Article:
"The symptoms are pretty nonspecific -- lethargy, pain, fever, for example. So they are generally attributed to something other than cancer, given the rarity of cancer in this age group," Reaman says.

Young people aged 15 to 24 account for less than 2% of all cancer cases worldwide, Pearce says.

For the new study, Pearce and colleagues interviewed the young adults two to four months after they were diagnosed with cancer. They also analyzed the medical notes of each participant.

The study showed that time between when the first symptoms appeared to diagnosis ranged from eight weeks to 11 years.

Before the correct diagnosis was made, doctors told patients that it "was normal to feel tired, that symptoms were due to menstrual problems, fluid on the knee, irritable bowel syndrome, excess weight, or lack of exercise," Pearce tells WebMD.

Cancer in Teens: Case Reports

In one case, a young woman "thought she was going mad" after three months of headaches and 12 visits to doctors, Pearce says. Finally, after breaking down and crying at her doctor's office, she was referred to a specialist and found to be suffering from neuroblastoma, a cancer of the nerve tissue.

In another case, a 22-year-old woman had symptoms such as frequent diarrhea, abdominal pain, and rectal bleeding for nine or 10 years before she was diagnosed with colon cancer that had spread to the liver.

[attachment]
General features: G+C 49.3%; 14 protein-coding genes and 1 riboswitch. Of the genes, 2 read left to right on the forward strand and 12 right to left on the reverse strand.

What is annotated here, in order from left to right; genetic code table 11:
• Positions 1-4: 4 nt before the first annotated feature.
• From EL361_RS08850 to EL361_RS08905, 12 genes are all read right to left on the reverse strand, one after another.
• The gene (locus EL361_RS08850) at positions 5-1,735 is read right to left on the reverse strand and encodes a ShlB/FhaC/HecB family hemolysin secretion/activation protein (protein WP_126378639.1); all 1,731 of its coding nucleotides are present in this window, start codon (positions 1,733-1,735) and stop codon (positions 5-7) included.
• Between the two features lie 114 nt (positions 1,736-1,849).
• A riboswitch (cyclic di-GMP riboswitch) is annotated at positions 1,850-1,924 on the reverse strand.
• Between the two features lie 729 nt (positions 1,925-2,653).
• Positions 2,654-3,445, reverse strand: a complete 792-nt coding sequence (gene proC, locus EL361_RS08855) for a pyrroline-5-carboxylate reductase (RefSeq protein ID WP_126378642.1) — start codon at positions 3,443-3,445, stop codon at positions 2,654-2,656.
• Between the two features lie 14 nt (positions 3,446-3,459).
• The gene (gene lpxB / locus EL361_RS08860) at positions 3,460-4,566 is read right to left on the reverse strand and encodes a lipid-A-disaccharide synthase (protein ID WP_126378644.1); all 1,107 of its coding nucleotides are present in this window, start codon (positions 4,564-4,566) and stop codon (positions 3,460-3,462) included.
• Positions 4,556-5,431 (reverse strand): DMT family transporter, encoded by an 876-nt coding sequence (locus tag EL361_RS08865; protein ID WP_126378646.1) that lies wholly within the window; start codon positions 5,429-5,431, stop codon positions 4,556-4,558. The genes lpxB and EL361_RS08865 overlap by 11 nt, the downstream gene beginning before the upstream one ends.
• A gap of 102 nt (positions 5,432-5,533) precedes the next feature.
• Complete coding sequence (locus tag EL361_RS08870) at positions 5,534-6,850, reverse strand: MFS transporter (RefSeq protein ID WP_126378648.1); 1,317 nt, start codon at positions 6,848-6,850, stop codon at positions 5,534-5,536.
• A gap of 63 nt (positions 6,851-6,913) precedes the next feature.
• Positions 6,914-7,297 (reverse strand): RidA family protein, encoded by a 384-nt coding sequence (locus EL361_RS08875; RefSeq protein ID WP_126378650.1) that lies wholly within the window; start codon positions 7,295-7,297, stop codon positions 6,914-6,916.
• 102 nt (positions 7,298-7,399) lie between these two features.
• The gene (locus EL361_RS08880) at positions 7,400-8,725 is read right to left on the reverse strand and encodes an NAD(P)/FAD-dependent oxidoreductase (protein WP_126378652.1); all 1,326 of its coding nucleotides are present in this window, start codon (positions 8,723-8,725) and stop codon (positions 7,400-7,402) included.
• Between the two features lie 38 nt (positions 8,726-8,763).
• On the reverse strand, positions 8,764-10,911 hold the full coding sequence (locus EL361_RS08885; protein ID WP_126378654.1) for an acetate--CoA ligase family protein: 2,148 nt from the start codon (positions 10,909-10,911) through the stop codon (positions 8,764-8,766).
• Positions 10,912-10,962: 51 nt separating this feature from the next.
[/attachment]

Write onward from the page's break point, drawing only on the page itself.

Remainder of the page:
The woman has since died.

"She felt quite strongly that if she had been 40 or 50, her symptoms would have been picked up on at a very early stage and she would have been fine, but lots of cues were missed because nobody was thinking that she could have colon cancer," Pearce said.

In another case, a 23-year-old woman was diagnosed with ovarian cancer 10 months after her symptoms first appeared. In the interview, she said: "I wish they had just listened to me in the beginning. I'd like them more aware so you can't just be shoved away out the door. It's your life ... it's your whole world they are talking about and they are not taking it seriously."

For his part, Jay Wheeler wishes he had been more assertive when speaking with his doctors.

Reaman agrees that being firm can help. "Symptoms, even nonspecific symptoms, that persist require a more in-depth evaluation, and young adults may need to be assertive about asking for one," he says.

Among the nonspecific symptoms that can signal cancer:

  • Lethargy
  • Pain
  • Bone pain
  • Fever
  • Weight loss
  • Generally not feeling well

Reaman stresses that these symptoms are usually just a sign of a benign condition. But if they persist, have them checked out, he says.

SOURCES: 15th Congress of the European Cancer Organization and the 34th Congress of the European Society for Medical Oncology, Berlin, Sept. 20-24, 2009.

Jay Wheeler, Ruislip, Middlesex, England.

Susie Pearce, University College Hospital, London.

Gregory H. Reaman, MD, professor of pediatrics, George Washington School of Medicine, Washington, D.C.